Monday, September 10, 2007
Meet the New Boss…
Sometimes in the realm of individuals or companies making things up, it just so happens that no additional commentary is needed to highlight the inherent making-it-upness of the issue in question.
So read and enjoy these excerpts, with emphasis added, from the Sunday New York Times’ front-page business story, “Can Michael Dell Refocus His Namesake?” They tell the whole story, I think...
ON a recent afternoon at his company’s headquarters here, Michael S. Dell is seated in a spacious conference room named Dobie Hall — in honor of the University of Texas dormitory where, in 1984, he started the computer giant that bears his name.
He boasts that Dell Inc. has just reported quarterly profits that exceeded Wall Street projections. It’s an encouraging sign, he says, that the company — buffeted by high-profile production problems and accounting shenanigans — is finally regaining momentum.
Over the last few years, Dell, once the gold standard among PC makers, has simply overlooked major growth trends in personal computing. It missed significant shifts in notebook computer sales and the consumer market as a whole, lagged competitors in international sales, and lost the profit edge that it enjoyed from its superior procurement-and-supply network. Hewlett-Packard having overcome its own woes, passed Dell last year as the largest seller of PCs worldwide.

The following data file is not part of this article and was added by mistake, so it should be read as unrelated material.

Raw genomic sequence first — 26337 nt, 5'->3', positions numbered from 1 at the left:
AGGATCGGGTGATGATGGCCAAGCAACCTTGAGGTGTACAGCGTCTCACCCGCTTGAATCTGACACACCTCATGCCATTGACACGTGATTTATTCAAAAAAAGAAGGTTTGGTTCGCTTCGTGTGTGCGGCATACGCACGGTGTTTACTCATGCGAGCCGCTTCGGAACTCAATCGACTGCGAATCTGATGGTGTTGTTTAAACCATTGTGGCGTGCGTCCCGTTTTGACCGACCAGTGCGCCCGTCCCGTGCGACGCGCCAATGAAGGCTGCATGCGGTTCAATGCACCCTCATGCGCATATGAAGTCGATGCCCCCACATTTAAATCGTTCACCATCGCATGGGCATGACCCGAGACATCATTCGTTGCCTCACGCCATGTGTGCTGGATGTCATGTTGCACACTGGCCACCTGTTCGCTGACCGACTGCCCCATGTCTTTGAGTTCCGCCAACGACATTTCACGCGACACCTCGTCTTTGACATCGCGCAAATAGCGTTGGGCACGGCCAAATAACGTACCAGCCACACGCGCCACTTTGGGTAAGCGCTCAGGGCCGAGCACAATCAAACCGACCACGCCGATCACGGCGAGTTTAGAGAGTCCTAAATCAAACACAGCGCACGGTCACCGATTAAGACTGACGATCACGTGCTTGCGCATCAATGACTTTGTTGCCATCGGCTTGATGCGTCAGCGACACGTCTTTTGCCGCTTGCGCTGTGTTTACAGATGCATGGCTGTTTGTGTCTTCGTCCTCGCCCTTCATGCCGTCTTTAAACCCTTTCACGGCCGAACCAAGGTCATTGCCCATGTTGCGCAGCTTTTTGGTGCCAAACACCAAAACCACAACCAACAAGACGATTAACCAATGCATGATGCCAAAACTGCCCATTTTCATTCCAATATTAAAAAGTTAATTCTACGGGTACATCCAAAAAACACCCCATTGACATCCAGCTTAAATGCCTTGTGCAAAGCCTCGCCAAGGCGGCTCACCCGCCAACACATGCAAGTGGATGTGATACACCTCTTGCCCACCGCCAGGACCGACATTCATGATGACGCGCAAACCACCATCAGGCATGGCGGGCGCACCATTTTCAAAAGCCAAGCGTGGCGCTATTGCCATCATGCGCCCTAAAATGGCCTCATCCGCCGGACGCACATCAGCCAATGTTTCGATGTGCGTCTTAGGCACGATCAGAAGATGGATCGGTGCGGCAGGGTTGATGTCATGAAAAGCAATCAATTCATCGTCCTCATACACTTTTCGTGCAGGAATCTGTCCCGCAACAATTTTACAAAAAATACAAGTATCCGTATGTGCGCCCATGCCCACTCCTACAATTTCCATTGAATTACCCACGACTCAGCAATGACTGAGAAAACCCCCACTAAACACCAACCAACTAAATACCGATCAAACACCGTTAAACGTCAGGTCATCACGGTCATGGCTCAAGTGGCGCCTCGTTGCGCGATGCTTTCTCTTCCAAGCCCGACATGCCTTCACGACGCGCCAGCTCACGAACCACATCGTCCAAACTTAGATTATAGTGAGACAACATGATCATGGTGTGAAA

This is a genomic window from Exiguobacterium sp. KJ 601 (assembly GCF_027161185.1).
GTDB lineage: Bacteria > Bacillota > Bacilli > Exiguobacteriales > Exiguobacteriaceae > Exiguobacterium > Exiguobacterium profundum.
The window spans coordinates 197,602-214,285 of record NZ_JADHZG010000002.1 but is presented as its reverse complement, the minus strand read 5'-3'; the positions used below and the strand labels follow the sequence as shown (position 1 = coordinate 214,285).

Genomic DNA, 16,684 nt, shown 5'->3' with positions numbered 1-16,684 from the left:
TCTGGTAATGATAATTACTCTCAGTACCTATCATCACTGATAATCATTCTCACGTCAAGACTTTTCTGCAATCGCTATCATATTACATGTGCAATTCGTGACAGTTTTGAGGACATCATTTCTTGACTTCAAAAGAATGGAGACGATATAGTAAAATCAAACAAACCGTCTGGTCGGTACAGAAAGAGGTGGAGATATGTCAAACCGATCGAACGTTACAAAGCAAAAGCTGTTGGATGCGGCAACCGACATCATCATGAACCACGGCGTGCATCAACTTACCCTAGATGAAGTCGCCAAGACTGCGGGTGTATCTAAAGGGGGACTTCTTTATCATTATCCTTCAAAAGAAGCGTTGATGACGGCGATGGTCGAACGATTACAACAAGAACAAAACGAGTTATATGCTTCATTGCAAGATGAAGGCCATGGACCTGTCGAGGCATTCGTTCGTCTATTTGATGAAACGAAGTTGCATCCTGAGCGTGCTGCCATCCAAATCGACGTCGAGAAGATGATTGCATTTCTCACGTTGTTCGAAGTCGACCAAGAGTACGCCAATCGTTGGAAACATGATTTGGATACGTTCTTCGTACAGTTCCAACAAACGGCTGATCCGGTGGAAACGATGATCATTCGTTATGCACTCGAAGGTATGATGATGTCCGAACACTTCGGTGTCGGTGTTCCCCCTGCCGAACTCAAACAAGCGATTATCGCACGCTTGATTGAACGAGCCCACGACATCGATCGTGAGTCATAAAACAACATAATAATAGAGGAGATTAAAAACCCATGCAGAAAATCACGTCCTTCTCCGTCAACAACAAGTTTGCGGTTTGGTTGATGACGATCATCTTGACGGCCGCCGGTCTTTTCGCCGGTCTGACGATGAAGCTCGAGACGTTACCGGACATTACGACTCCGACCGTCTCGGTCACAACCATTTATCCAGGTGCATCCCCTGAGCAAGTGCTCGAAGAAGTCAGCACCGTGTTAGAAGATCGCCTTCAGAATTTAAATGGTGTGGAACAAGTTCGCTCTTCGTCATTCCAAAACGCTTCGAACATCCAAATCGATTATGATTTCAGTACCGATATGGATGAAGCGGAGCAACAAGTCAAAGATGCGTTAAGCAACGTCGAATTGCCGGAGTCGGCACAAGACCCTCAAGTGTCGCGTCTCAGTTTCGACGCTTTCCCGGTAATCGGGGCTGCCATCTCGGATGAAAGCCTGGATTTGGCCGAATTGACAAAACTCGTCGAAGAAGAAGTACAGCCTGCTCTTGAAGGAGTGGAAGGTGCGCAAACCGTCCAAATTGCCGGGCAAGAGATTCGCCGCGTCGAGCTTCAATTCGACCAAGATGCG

Dell’s ills also extend beyond the nuts-and-bolts of making and marketing PCs. After a yearlong internal investigation, Dell conceded last month that some managers had falsified quarterly results to meet sales targets from 2003 to 2006….
“The company was too focused on the short term, and the balance of priorities was way too leaning toward things that deliver short-term results — that was the major root cause,” explains Mr. Dell, dressed for the Texas summer in a short-sleeved polo shirt and jeans.
Same as the old boss?
I Am Not Making This Up
© 2007 NotMakingThisUp, LLC
The content contained in this blog represents the opinions of Mr. Matthews. Mr. Matthews also acts as an advisor and clients advised by Mr. Matthews may hold either long or short positions in securities of various companies discussed in the blog based upon Mr. Matthews' recommendations. This commentary in no way constitutes a solicitation of business or investment advice. It is intended solely for the entertainment of the reader, and the author.
Posted by Jeff Matthews at 8:35 AM